The first piece to greet the visitor is a bank of four steel cylindars covered with gold leaf. It looks like a giant gold mangle hanging on the wall, and, every so often, the rollers rotate at high speed, making the gallery resonate like a Laundromat. Dated 1988 and titled ''Dumb Running: The Theory of the Brake,'' it could be the last object touched by Midas. To Mr. Fox, it suggests ''an absolute power that exists to serve itself and operates on all things external with equal indifference.''
Indifference, absence, alienation, indolence - these are Mr. Longo's themes, and he expresses them in many different forms. One is the large figure that is half-Samurai, half comic-book robot but all scales, chains, machine parts, bandoliers and guns cast into bronze. A creature with, among other things, two densely fanged mouths and a single female breast, it stands against a painted backdrop of opera boxes, holding a flagpole in one hand, a broken guitar in the other and emitting from its naked rump a bunch of thunderbolts. The figure symbolizes a fallen angel, possibly Beelzebub himself, and the title, ''All You Zombies: Truth Before God,'' has a moralizing tone. Nevertheless, the awe it inspires is strictly ''special effects.''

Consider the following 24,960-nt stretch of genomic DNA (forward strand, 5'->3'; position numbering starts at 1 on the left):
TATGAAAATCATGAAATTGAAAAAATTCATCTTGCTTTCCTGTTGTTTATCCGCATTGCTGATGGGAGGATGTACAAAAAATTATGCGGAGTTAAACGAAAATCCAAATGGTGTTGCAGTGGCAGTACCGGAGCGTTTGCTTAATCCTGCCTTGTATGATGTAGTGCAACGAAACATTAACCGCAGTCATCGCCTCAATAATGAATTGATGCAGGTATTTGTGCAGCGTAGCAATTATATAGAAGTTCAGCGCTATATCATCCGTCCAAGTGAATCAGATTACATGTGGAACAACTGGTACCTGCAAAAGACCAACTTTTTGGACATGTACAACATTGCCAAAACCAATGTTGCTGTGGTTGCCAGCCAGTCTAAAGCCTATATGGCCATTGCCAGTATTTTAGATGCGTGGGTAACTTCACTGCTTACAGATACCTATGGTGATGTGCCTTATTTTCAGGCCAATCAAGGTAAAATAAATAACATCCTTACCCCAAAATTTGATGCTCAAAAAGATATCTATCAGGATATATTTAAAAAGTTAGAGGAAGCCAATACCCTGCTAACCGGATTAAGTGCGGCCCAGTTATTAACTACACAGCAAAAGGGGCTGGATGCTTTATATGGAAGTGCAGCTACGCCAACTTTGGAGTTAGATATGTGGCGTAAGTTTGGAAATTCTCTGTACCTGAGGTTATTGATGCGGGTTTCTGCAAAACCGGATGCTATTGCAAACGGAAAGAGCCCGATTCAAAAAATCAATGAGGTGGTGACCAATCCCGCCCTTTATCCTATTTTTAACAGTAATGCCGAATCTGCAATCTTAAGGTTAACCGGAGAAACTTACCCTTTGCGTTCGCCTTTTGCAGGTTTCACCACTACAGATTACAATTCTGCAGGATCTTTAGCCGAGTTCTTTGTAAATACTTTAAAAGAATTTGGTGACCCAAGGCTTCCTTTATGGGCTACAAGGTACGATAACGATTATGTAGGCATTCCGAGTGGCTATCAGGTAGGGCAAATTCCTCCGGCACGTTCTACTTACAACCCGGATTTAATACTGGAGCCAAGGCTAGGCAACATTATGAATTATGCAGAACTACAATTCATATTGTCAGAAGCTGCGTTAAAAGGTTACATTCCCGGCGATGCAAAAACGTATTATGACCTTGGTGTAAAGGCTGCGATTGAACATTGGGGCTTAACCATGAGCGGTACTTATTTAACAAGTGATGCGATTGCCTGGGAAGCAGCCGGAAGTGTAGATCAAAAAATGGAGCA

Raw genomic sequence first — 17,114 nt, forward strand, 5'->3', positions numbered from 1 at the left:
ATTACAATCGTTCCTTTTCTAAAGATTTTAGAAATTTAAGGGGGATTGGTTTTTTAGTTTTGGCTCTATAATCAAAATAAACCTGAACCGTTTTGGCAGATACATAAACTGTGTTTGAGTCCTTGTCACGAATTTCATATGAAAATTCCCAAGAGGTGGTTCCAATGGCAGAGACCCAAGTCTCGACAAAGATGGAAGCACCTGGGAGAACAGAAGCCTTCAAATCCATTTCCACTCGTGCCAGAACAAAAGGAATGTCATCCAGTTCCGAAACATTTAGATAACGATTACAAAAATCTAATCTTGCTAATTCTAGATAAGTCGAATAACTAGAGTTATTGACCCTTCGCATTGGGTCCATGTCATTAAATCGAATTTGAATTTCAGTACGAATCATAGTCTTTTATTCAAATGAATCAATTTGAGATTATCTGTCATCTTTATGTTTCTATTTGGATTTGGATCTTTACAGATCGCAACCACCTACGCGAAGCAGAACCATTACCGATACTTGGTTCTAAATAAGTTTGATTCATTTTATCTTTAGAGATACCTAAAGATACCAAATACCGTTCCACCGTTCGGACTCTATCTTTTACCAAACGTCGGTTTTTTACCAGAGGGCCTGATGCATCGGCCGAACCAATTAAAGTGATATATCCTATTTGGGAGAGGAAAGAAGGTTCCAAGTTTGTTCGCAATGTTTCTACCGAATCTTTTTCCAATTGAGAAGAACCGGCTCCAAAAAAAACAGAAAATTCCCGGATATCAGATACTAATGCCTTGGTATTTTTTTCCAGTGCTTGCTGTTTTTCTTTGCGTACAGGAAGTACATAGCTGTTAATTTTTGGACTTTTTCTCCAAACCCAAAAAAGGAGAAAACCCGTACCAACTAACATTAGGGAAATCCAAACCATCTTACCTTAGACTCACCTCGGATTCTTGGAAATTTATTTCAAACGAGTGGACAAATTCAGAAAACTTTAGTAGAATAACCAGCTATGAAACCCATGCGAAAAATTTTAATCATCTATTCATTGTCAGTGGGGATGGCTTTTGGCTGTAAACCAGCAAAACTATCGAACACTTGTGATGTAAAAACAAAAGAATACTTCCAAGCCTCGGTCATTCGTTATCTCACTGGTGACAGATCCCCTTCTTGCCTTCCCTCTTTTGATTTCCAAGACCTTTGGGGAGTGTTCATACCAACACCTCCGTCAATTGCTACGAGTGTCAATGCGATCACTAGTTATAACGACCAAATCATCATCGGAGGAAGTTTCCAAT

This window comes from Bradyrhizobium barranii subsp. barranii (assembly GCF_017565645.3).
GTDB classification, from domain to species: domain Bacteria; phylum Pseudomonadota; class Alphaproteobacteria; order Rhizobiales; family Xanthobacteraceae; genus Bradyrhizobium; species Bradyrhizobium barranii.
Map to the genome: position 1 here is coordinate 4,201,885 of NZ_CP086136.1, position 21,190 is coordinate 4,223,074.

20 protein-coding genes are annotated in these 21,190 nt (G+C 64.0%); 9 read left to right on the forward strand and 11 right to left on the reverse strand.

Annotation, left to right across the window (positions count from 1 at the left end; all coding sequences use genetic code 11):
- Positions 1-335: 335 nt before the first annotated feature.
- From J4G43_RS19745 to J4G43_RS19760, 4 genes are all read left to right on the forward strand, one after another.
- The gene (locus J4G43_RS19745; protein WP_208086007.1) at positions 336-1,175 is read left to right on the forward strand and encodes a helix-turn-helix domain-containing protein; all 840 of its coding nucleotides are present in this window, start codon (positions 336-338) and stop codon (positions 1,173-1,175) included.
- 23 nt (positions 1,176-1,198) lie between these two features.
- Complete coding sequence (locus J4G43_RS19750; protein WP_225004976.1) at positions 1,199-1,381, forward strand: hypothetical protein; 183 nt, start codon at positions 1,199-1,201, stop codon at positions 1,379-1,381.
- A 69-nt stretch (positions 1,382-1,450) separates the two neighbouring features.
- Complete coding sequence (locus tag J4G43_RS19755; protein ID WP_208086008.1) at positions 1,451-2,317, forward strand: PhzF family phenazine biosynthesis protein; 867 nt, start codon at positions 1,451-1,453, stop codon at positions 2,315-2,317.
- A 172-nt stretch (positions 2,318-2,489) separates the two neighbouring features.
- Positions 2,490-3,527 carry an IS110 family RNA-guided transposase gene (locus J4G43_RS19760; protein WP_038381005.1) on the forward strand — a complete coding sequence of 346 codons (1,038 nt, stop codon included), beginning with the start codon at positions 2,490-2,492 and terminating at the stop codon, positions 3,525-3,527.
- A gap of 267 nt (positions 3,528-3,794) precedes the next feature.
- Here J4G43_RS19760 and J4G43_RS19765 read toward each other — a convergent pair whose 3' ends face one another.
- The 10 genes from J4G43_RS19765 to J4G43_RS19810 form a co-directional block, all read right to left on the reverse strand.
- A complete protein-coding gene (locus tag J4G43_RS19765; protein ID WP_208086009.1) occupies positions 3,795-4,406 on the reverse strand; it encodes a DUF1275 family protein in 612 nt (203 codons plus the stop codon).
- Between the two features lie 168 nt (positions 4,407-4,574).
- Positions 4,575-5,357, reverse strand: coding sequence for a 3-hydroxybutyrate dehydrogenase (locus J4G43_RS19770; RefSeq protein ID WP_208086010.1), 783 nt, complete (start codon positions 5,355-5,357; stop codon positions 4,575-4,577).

Though much concerned with the evils of the world, Mr. Longo is less than sophisticated when making his big points. ''Pressure,'' for example, is a painting of a young man in clown makeup who, literally, is under pressure from the relief above of office buildings painted pale gray. Yet this kind of thing is catnip to the literal minded. Mr. Fox likens the piece to Rodin's carving of Pallas Athena crowned with a diminutive Parthenon, and who but an esthete can gainsay him?